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What Cops Can Learn from Mother Teresa

The officer morale issues plaguing law enforcement agencies across the country in recent years have been well-documented.  Rank-and-file officers, and those tasked with leading them, often experience a profound sense of futility in the face of the addiction, mental health issues, homelessness and criminality that cops face every day.  The challenges that they face in their work, and the lack of meaningful political support, are likely unprecedented in the history of American policing.  So, what model should law enforcement professionals look to, as they struggle to muster the fortitude to continue to do their jobs each day?  What about a model from outside of the policing profession?

Mother Teresa (1910-1997) was an Albanian-born Catholic nun who became famous for founding missions of charity, primarily in Calcutta, India.  Her missionary work focused on the sick, the poor, the disabled, the widowed and the orphaned.  Her religious order grew to include over 4,500 nuns across 133 countries.  Although Mother Teresa did not carry a gun or a badge, she nonetheless represents the kind of steadfast commitment to doing good that cops desperately need today.  Her life and work can act as a model to those in the policing profession who are searching for inspiration to combat a sense of futility.  The five-foot-tall nun, who spent most of her life in city slums, was admired throughout India and the rest of the world during her lifetime for her works of charity, selflessness and compassion.  Her legacy, solidified by her canonization as a saint by the Catholic Church in 2016, continues to inspire countless people, both Catholic and non-Catholic.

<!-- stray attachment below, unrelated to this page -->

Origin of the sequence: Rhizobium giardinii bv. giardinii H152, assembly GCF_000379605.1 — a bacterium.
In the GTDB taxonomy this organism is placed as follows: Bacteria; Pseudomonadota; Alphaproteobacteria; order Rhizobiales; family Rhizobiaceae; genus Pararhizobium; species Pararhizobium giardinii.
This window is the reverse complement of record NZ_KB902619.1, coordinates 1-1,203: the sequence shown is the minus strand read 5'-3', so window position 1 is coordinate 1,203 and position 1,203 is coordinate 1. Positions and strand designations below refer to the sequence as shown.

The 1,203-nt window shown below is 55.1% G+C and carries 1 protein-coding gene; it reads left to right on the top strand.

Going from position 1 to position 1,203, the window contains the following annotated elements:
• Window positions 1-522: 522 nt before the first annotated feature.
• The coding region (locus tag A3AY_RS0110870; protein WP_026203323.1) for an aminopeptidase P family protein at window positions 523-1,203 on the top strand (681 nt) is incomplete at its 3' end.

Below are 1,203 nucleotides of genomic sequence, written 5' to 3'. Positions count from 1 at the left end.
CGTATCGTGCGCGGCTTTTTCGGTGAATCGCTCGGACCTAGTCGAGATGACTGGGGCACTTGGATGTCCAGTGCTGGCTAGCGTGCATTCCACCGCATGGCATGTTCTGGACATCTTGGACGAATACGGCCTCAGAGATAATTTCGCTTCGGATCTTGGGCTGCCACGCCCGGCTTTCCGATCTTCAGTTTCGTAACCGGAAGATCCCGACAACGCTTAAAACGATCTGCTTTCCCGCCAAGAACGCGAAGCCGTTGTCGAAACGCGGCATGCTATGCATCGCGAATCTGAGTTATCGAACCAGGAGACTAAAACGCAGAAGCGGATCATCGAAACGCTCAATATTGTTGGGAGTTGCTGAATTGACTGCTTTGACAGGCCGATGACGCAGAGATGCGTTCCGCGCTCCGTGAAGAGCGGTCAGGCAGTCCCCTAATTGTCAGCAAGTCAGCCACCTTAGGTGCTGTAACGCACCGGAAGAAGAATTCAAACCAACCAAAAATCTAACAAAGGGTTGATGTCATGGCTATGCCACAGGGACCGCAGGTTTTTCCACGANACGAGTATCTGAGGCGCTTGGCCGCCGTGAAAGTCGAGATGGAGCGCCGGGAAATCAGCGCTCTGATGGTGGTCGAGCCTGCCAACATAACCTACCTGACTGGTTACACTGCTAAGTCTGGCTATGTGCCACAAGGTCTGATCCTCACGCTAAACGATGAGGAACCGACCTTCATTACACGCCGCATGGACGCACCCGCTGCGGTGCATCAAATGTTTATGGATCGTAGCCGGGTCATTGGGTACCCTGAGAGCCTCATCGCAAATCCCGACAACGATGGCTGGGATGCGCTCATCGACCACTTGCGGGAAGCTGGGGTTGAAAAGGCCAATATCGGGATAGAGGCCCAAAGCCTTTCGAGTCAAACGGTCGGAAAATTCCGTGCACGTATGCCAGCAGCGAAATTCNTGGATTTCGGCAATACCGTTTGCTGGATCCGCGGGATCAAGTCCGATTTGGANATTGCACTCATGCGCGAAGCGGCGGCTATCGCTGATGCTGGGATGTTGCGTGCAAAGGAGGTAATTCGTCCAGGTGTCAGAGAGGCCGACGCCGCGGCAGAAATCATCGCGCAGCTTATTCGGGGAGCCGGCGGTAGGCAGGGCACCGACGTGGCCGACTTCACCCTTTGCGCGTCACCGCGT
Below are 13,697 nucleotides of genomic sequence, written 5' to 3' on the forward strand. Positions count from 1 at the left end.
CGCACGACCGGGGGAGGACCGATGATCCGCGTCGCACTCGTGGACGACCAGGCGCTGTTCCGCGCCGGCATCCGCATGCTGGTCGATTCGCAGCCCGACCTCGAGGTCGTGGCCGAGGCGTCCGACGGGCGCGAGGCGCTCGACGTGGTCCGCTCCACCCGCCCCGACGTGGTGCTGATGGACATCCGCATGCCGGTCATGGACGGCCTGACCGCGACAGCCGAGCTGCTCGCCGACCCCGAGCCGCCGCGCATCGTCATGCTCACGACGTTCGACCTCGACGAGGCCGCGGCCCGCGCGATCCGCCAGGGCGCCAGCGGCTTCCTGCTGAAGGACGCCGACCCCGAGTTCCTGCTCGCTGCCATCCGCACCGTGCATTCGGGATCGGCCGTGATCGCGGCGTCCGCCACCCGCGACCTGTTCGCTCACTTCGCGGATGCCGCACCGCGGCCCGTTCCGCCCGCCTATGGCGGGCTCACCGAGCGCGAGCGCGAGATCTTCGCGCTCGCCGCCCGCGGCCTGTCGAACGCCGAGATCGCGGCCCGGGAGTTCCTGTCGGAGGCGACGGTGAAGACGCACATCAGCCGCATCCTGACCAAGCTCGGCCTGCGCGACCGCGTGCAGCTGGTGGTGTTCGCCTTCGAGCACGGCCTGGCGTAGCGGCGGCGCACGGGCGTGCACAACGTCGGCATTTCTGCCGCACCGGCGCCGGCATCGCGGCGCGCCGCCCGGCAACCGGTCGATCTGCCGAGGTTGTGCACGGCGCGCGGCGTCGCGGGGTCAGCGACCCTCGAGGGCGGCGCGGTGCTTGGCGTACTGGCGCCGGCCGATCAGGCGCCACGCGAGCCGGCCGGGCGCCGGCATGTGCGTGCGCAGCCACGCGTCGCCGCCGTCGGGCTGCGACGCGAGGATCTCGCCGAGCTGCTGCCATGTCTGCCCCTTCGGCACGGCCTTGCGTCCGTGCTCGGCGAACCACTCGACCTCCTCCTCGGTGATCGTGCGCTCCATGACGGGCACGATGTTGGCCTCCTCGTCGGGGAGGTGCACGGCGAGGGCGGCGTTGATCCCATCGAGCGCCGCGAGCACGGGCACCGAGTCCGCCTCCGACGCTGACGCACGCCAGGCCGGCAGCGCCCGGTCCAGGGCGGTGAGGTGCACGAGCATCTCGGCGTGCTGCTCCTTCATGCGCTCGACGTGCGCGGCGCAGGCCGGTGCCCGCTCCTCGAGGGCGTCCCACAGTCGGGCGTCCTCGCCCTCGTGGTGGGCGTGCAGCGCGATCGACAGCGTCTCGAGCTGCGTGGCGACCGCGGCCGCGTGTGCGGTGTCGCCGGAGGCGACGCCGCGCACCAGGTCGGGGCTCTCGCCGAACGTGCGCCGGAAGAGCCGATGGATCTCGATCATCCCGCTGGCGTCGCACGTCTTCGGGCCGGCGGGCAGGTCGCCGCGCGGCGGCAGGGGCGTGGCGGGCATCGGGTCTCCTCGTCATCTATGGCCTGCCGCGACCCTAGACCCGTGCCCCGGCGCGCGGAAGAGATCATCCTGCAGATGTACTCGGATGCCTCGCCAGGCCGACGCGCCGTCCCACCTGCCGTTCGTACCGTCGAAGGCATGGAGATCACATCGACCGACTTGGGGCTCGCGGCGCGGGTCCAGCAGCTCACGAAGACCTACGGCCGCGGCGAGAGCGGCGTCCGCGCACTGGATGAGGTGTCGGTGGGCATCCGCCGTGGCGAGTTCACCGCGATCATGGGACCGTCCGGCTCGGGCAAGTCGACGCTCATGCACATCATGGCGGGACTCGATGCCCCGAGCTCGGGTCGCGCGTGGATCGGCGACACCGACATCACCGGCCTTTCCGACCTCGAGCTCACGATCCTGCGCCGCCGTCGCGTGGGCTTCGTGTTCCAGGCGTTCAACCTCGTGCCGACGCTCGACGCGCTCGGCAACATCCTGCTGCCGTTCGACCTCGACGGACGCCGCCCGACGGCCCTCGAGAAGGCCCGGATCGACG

Mother Teresa felt called to serve in the slums of Calcutta precisely because it was a place of hopelessness.  She felt called to serve the poorest of the poor and the most hopeless of the hopeless.  She did it for half a century, and amazingly, she did it joyfully.  So, what can cops serving in 2023 learn from her example? 

Accept Your Limitations

Any veteran cop, jaded by years of experiencing society at its worst, might sum Mother Teresa’s life up in a more pessimistic way.  In a way that cuts to the core of the sense of futility that many officers so often experience, they might say, “When she went to the Calcutta slums, it was a hole.  She was there for 50 years, and when she died, it was still a hole.”

By most objective measures, this sentiment seems reasonable.  At the time of her canonization in 2016, the former mayor of Calcutta, who criticized her work, claimed, “she had no significant impact on the poor of this city.” [i]  No significant impact.  If we are critical enough and cynical enough, we can also make the same assessment of any cop.  Look at the crime statistics in any jurisdiction and you can easily conclude that the men and women who have served as cops there have utterly failed for generations.  Never once has there been a law enforcement officer’s retirement ceremony, during which it was honestly claimed that the retiring cop ended crime, disorder and useless suffering in the town, city, county or state.  No matter how much good work the officer did, eventually there were new victims, new crimes and new gangs.  So, what was the point?  What was the point?